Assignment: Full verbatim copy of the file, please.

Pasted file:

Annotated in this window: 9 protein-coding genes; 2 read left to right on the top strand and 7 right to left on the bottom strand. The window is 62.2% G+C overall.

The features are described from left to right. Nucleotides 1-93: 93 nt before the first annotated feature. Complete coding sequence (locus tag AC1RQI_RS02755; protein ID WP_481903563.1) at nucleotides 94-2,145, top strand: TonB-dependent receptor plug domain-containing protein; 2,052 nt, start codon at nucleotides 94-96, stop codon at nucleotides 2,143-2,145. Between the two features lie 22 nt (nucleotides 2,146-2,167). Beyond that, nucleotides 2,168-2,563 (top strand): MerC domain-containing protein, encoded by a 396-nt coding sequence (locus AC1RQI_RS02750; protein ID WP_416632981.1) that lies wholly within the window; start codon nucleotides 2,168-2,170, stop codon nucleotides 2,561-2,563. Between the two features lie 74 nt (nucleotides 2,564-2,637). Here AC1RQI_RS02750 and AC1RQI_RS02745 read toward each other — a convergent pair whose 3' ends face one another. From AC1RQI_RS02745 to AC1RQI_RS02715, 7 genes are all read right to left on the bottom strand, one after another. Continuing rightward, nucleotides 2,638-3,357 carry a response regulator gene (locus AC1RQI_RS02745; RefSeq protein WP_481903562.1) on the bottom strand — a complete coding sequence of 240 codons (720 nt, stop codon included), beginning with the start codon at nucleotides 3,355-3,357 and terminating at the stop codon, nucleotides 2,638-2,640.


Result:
Annotated in this window: 9 protein-coding genes; 2 read left to right on the top strand and 7 right to left on the bottom strand. The window is 62.2% G+C overall.

The features are described from left to right. Nucleotides 1-93: 93 nt before the first annotated feature. Complete coding sequence (locus tag AC1RQI_RS02755; protein ID WP_481903563.1) at nucleotides 94-2,145, top strand: TonB-dependent receptor plug domain-containing protein; 2,052 nt, start codon at nucleotides 94-96, stop codon at nucleotides 2,143-2,145. Between the two features lie 22 nt (nucleotides 2,146-2,167). Beyond that, nucleotides 2,168-2,563 (top strand): MerC domain-containing protein, encoded by a 396-nt coding sequence (locus AC1RQI_RS02750; protein ID WP_416632981.1) that lies wholly within the window; start codon nucleotides 2,168-2,170, stop codon nucleotides 2,561-2,563. Between the two features lie 74 nt (nucleotides 2,564-2,637). Here AC1RQI_RS02750 and AC1RQI_RS02745 read toward each other — a convergent pair whose 3' ends face one another. From AC1RQI_RS02745 to AC1RQI_RS02715, 7 genes are all read right to left on the bottom strand, one after another. Continuing rightward, nucleotides 2,638-3,357 carry a response regulator gene (locus AC1RQI_RS02745; RefSeq protein WP_481903562.1) on the bottom strand — a complete coding sequence of 240 codons (720 nt, stop codon included), beginning with the start codon at nucleotides 3,355-3,357 and terminating at the stop codon, nucleotides 2,638-2,640.